Before Bayhem: Exploring Michael Bay’s music video origins
Michael Bay has become a household name thanks to his work on blockbuster Hollywood titles like Armageddon, Pearl Harbor, and the first five live-action Transformers films. As a director, Bay embraces maximalist filmmaking on a scale that few of his contemporaries do. His love for blowing things up and bringing massive CGI set pieces to life has even resulted in the creation of “Bayhem,” a term coined as a shorthand to describe the mind-numbing, overwhelming action filmmaking that Bay specializes in.
But what Bay’s modern-day fans may not know is that the filmmaker first made a name for himself by directing dozens of high-profile music videos throughout the late 1980s and early ‘90s. Throughout this time, Bay made music videos for everyone from Tina Turner, Wilson Phillips, and Lionel Richie to Meat Loaf. Despite his experience in the form, Bay more or less left music videos behind after the release of his first feature film, Bad Boys, in 1995.
However, as is the case for many of the filmmakers who have come up in the industry through similar means, Bay’s music video work is fascinating to watch knowing the movies he’s directed throughout his career. So, in honor of the upcoming release of his newest film, the Jake Gyllenhaal-led Ambulance, now feels like as good a time as any to look back on Michael Bay’s music video work and see just how much his style has — and hasn’t — changed over the past 30 years.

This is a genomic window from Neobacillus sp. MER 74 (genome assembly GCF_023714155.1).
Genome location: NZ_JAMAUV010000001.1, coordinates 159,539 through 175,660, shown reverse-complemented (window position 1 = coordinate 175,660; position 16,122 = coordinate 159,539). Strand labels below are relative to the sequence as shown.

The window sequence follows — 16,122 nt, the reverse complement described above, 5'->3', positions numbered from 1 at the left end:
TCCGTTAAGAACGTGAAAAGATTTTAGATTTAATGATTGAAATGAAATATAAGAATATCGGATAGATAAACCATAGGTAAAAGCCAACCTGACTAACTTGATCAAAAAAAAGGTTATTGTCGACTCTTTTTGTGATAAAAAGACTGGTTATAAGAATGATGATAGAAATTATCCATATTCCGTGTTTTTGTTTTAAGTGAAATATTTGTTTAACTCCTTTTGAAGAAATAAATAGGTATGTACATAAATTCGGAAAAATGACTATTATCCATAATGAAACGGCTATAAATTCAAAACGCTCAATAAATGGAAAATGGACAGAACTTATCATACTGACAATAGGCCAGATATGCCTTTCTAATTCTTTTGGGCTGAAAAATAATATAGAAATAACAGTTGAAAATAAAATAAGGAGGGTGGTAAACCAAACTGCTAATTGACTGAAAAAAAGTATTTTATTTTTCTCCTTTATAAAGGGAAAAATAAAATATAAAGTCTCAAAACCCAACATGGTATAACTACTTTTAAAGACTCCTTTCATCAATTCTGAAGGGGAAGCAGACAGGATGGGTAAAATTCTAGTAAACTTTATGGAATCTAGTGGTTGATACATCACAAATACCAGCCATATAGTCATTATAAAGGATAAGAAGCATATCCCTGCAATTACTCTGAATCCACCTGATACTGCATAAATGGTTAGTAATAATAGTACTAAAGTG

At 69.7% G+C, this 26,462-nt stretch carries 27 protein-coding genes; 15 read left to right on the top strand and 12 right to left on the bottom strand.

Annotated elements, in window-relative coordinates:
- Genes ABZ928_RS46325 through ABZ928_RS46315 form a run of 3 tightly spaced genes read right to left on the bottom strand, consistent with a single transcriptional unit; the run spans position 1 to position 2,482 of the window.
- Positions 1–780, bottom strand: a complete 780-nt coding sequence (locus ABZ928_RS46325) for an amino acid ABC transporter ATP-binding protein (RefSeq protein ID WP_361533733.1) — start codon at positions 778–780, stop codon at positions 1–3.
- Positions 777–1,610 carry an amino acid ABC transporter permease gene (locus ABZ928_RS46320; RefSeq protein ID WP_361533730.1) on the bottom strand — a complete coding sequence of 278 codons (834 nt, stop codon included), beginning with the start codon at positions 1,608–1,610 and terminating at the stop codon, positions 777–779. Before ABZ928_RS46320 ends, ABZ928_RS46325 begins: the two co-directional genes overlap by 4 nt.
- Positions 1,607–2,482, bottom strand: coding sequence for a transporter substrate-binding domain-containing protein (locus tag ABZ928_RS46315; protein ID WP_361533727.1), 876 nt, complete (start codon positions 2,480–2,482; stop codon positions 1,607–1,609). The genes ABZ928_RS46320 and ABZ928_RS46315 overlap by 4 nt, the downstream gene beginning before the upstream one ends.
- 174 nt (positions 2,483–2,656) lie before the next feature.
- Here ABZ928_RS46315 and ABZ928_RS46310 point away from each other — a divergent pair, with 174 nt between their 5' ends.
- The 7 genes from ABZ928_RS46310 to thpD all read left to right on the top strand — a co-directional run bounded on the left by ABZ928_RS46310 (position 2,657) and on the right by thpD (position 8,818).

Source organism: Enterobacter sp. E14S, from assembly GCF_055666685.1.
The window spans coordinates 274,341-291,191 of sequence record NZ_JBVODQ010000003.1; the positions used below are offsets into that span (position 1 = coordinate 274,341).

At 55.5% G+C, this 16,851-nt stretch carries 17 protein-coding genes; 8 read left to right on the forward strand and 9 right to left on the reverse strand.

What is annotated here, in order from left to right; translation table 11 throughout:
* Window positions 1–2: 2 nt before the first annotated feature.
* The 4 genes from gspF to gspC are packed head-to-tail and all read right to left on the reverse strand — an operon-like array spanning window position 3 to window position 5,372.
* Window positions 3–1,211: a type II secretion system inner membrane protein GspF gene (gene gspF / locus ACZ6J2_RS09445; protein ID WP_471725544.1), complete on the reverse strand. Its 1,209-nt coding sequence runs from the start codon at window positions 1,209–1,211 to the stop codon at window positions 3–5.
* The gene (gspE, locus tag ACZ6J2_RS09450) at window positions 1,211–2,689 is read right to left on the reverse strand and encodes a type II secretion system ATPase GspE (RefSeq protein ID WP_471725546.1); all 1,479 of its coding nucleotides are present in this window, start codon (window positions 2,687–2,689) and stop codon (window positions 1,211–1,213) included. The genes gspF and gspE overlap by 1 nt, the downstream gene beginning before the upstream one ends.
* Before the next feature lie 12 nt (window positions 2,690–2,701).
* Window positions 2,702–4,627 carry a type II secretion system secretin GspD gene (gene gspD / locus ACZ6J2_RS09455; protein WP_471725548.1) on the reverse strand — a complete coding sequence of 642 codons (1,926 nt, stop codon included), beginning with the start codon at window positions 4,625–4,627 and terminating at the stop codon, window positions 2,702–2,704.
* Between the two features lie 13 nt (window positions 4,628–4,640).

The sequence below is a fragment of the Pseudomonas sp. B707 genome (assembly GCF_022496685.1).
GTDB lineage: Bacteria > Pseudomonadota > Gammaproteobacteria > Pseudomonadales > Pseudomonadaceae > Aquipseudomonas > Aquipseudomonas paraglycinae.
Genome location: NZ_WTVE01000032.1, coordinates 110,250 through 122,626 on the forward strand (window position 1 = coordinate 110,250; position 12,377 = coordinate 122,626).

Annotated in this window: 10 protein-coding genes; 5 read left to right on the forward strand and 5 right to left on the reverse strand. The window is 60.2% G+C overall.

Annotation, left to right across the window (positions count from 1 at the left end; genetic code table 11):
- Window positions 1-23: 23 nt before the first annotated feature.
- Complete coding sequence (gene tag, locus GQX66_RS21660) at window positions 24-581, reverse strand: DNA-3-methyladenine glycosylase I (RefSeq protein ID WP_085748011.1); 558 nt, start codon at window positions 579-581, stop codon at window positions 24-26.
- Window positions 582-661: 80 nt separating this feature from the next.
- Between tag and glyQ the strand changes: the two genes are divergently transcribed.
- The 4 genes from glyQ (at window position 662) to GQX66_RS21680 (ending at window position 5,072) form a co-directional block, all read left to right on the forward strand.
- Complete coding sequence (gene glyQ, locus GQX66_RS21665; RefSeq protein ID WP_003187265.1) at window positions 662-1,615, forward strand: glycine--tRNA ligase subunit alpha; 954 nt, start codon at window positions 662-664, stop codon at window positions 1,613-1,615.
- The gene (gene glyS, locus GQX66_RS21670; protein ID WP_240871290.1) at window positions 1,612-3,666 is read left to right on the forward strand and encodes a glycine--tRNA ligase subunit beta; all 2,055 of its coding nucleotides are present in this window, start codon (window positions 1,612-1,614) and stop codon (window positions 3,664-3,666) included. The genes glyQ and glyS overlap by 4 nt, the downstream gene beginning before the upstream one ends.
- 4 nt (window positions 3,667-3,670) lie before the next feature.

The early days
According to IMDb, Michael Bay directed his first four music videos in 1989, beginning with Call It Love by Poco. All of the videos are predictably less polished and more pared-down than the films Bay has made a name for himself with. That said, their lower budgets didn’t prevent Bay from using many of the same tricks in them that he has continued to implement throughout his career.
For instance, several of the videos feature the kind of quick-moving low-angle Steadicam shots that Bay has used in nearly all of his films. That’s especially true for the Call It Love video, with Bay shooting the members of Poco with a mix of both crane and Steadicam shots. The video’s low-angle images even allow Bay to include a number of lens flares, which come courtesy of an overexposed window in the background and make certain moments feel like they could have been pulled straight out of one of Bay’s Transformers films.
All of these early videos also showcase Bay’s tendency to, for lack of a better term, ogle gorgeous people with his camera. The Call It Love video includes several moments of very beautiful — and very sweaty — men and women leaning against smoking cars at sunset. If you look at these scenes through squinted eyes, it’d be easy to think they’re from one of Bay’s Transformers movies.
Honing his vision
From 1990 to 1994, Michael Bay continued primarily to make music videos, and like all music video directors, his work throughout these years varies greatly depending on the artist he was working with and the type of song he was handling. However, throughout the entirety of this period, Bay’s growth as a visual stylist and filmmaker is undeniably clear.
The lens flares and gliding camera movements from his early music videos continue to be present in his work, but in videos for songs like Colin James’ Keep on Loving Me Baby, Bay can be seen experimenting more with editing, camera movement, and composition. The more he works, the more comfortable he becomes using Dutch angles, and many of the rock videos he directed from 1990 through 1992 are edited in much more frenetic, impressionistic ways than his earlier work.